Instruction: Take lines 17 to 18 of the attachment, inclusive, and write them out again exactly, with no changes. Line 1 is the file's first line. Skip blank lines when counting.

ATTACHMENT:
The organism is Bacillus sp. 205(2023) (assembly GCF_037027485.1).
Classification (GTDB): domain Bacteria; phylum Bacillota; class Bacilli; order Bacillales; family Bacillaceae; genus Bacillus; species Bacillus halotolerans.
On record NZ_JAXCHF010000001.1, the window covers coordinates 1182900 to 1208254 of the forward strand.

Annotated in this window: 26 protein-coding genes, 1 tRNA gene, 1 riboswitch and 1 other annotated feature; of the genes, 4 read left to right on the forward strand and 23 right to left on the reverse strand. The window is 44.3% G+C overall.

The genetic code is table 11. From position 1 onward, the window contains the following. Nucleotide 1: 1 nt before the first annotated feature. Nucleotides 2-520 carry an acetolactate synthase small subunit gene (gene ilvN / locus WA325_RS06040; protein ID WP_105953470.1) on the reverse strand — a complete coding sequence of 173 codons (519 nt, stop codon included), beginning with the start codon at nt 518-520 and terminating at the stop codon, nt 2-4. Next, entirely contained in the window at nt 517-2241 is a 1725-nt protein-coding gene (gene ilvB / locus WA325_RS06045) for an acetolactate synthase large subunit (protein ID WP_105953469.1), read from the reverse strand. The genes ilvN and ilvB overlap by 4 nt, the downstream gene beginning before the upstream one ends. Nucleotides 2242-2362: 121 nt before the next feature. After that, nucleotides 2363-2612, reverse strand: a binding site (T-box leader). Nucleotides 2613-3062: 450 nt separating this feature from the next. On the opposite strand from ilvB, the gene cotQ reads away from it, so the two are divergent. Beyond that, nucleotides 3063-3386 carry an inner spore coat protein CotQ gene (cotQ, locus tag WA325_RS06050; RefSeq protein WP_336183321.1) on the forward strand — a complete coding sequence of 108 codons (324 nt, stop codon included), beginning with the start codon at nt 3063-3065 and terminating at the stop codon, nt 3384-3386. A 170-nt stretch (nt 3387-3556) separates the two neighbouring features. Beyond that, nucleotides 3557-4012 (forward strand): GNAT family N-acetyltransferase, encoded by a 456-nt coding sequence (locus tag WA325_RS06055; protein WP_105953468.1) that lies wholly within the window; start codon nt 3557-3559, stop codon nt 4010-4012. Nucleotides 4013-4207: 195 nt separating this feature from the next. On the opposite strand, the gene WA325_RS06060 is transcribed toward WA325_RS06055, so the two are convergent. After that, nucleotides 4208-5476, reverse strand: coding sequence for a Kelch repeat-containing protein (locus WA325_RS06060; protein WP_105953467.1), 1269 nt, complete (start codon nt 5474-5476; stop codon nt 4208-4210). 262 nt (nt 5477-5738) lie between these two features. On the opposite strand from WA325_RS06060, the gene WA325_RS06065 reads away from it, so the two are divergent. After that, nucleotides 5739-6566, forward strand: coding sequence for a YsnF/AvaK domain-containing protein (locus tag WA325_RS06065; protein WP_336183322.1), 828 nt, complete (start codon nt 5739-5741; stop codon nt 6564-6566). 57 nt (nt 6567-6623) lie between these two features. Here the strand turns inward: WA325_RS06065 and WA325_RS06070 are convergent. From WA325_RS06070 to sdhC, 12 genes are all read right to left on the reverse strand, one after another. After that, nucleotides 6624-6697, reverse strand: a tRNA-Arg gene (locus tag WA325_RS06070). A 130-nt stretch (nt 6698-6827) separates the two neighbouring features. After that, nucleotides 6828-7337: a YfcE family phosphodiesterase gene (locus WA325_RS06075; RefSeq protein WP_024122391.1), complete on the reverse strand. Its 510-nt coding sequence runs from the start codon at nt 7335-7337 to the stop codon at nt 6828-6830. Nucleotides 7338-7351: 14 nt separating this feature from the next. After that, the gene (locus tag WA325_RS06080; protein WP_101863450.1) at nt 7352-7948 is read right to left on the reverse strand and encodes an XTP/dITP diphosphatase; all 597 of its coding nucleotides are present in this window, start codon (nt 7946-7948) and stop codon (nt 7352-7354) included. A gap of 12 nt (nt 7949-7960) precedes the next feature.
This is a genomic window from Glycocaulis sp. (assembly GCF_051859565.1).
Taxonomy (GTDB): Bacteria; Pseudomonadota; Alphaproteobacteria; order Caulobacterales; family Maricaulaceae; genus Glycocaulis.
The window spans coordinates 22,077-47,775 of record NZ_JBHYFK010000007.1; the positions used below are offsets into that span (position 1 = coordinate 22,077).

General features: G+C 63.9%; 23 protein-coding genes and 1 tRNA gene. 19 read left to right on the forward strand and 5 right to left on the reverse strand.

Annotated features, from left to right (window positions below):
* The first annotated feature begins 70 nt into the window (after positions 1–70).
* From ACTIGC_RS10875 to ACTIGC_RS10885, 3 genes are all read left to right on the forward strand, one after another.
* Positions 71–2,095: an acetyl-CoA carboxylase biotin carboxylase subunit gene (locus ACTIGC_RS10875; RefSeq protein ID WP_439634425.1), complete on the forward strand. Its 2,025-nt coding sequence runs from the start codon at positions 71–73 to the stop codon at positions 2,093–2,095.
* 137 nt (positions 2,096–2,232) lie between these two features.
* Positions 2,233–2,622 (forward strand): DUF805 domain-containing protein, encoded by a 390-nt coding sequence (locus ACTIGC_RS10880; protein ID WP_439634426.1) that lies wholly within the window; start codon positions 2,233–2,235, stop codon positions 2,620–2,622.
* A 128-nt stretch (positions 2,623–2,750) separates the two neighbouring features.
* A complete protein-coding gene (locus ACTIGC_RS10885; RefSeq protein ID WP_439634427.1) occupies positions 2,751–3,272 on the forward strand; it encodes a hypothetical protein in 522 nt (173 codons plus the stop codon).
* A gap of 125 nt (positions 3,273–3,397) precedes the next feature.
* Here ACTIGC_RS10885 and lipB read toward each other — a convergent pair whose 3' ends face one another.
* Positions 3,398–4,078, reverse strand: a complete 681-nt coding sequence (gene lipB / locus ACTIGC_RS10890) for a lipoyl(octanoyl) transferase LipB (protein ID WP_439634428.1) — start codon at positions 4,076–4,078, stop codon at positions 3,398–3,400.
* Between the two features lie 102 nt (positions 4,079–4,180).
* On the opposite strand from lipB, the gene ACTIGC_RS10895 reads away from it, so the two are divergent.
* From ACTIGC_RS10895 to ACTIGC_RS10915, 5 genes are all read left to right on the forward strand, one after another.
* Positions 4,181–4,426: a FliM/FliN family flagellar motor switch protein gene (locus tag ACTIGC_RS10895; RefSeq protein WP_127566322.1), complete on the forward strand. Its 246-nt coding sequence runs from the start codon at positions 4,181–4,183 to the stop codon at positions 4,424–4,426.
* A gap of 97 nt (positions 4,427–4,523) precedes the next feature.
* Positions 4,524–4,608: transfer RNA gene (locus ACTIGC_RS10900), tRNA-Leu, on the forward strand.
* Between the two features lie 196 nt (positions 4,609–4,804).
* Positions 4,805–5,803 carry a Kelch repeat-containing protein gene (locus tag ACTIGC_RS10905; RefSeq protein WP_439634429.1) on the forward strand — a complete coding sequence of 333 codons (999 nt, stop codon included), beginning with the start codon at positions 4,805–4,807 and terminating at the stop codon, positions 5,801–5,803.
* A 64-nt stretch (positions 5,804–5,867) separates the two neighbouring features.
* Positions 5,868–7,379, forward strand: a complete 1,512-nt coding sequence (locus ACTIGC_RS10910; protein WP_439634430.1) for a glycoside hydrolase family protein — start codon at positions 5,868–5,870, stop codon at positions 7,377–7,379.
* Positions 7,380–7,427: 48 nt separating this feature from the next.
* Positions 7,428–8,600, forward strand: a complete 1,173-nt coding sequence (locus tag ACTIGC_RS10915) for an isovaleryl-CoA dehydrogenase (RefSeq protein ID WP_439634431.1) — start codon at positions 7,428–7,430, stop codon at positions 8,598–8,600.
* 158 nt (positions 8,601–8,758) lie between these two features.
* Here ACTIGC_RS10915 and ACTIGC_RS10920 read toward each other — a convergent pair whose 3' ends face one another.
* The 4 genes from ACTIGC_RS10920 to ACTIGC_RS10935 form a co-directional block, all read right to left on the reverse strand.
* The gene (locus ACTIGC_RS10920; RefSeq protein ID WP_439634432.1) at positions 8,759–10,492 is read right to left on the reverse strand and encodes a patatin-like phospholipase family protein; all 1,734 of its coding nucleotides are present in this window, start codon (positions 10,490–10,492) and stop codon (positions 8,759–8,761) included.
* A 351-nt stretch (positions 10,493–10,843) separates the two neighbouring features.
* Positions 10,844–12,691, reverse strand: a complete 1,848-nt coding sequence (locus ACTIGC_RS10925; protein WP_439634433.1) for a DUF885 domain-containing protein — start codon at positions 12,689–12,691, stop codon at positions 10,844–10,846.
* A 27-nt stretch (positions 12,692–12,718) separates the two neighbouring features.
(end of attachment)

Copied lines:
* A complete protein-coding gene (locus ACTIGC_RS10885; RefSeq protein ID WP_439634427.1) occupies positions 2,751–3,272 on the forward strand; it encodes a hypothetical protein in 522 nt (173 codons plus the stop codon).
* A gap of 125 nt (positions 3,273–3,397) precedes the next feature.